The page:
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FAQ: Should relative paths to data be stored in map documents?

Question

Should relative paths to data be stored in map documents?

Answer

Yes, under certain circumstances. Relative paths are appropriate when:

• Sharing map documents across a network
• Sending map documents to another user
• Moving map documents and data to another location

A relative path is the location of a computer file, given in relation to the current working directory. When a map document stores relative paths to data, any data sources that reside on the same drive letter, for example C:, are saved according to the common directory between the map and the data.

In the following example, the map document, New_York_Cities_and_Counties.mxd, contains two layers. The data source for these two layers is stored in C:\GIS\Data. The map document is saved in C:\GIS\Maps. The common folder between the map and the data is the GIS folder.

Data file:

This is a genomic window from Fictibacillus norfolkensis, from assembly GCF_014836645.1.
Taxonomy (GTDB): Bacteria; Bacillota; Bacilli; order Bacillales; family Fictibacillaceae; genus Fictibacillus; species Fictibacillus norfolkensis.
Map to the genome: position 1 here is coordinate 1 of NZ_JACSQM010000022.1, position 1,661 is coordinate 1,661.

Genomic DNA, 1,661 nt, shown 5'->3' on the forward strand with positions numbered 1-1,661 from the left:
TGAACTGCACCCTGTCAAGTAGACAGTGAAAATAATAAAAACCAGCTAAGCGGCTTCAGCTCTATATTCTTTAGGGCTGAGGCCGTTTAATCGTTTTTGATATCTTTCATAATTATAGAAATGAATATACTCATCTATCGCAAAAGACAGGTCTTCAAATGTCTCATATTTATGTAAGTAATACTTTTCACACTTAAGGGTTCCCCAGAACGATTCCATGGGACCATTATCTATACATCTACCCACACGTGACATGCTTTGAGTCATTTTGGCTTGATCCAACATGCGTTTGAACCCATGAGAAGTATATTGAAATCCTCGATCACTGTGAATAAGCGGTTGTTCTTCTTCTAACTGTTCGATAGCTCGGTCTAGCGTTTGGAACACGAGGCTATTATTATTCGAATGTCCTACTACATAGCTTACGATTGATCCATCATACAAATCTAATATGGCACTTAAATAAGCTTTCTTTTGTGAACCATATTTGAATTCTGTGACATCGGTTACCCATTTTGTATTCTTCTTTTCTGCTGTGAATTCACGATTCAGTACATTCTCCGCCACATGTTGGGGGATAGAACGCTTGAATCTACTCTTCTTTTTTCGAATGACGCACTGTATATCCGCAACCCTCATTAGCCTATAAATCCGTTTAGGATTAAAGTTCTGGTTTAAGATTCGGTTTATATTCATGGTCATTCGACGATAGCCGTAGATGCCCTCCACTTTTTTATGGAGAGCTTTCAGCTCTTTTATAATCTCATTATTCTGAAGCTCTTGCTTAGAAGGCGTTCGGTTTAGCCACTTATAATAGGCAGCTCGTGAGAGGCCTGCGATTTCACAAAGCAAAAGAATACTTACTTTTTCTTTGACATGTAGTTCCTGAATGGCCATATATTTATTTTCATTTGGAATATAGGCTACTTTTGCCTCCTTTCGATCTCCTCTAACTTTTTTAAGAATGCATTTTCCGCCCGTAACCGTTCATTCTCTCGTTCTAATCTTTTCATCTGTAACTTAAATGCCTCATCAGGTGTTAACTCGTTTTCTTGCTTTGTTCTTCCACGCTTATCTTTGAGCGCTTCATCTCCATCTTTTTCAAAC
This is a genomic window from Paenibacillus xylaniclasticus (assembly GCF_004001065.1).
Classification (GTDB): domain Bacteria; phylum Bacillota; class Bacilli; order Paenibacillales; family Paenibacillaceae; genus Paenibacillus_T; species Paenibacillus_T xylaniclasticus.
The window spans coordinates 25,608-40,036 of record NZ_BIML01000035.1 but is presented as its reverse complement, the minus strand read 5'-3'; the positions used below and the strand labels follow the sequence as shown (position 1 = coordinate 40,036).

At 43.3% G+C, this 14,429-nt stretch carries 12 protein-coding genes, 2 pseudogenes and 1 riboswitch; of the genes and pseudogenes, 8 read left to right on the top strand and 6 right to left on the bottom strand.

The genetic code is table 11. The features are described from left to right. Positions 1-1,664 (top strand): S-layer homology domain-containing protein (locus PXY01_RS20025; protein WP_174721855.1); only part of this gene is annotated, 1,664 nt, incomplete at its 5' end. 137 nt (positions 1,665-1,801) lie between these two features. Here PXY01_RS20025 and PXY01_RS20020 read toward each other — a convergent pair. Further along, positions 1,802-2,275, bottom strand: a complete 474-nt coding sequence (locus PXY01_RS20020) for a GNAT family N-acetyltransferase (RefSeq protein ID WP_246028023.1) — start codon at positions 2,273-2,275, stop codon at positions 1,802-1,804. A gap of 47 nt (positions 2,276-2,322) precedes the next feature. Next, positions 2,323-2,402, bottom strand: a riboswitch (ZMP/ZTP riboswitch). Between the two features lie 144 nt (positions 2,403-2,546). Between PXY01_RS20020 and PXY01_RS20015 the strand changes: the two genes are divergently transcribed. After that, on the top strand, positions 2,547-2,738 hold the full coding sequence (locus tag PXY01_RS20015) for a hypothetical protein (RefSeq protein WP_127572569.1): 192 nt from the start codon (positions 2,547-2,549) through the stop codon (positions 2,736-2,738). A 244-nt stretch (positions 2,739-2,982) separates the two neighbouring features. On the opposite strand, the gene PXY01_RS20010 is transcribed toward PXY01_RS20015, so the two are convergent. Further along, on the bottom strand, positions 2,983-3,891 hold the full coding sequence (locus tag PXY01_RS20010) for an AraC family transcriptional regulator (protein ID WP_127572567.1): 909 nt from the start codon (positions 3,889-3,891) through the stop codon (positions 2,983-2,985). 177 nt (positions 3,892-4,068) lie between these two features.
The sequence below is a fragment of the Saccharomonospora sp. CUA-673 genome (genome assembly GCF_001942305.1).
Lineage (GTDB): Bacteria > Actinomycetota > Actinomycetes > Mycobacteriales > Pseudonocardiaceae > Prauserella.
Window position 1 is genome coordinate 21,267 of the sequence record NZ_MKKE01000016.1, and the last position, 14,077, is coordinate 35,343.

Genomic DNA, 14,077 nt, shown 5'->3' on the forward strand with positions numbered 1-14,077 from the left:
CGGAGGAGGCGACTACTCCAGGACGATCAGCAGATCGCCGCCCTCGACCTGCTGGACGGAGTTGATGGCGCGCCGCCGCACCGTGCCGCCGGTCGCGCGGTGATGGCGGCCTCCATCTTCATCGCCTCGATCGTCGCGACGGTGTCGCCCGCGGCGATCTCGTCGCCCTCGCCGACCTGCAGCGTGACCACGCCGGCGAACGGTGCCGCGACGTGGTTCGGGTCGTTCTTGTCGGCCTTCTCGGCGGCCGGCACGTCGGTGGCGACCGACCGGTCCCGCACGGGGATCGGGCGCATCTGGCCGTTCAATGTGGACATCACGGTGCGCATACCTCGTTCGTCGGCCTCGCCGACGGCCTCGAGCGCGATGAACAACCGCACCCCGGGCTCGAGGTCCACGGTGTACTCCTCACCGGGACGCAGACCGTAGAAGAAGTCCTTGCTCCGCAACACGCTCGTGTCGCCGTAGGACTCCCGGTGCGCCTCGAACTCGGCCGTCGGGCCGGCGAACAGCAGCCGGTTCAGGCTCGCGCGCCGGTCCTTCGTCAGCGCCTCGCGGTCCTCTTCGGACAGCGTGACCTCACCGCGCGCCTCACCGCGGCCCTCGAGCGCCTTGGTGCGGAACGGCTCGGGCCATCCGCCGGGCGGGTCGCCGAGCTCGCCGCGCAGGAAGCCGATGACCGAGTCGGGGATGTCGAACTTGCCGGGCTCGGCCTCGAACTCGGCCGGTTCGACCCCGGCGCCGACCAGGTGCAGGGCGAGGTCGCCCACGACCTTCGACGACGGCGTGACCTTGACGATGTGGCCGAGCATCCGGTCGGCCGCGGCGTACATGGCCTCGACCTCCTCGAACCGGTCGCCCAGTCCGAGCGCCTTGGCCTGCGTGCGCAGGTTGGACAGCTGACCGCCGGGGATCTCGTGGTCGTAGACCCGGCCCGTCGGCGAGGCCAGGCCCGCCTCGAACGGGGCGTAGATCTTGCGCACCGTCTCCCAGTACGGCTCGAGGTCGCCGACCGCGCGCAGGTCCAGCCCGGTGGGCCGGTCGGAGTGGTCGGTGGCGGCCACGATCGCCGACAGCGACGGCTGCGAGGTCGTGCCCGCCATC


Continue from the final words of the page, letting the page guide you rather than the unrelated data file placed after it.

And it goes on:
[O-Image] Catalog Tree, Relative Path Example 1
In order to preserve relative paths when moving map documents and data, the common directory, GIS, needs to be moved to the new location.
The map and data have been moved to a new network location, but the directory structure is still the same.

[O-Image] Catalog Tree, Relative Path Example2
Alternatively, the directory structure can be replicated in the new location.
The name of the common directory has changed, but the relative paths between the map and the data are preserved.

[O-Image] Catalog Tree, Relative Path Example3
Data sources from a mapped network drive are stored with full path names. For example, if M:\data\Hydrography.shp is added to New_York_Cities_and_Counties.mxd, then that layer stores the full path to the data. When the map is moved to the G: drive, the full path to the Hydrography layer is preserved. If the map is moved to another computer, that computer must have the M: drive mapped to the same location as the original computer in order for the data path to be preserved.

Hyperlinks and Address Locators can also be stored using relative path names to the source. For more information, see the links in the Related Information section below.

Related Information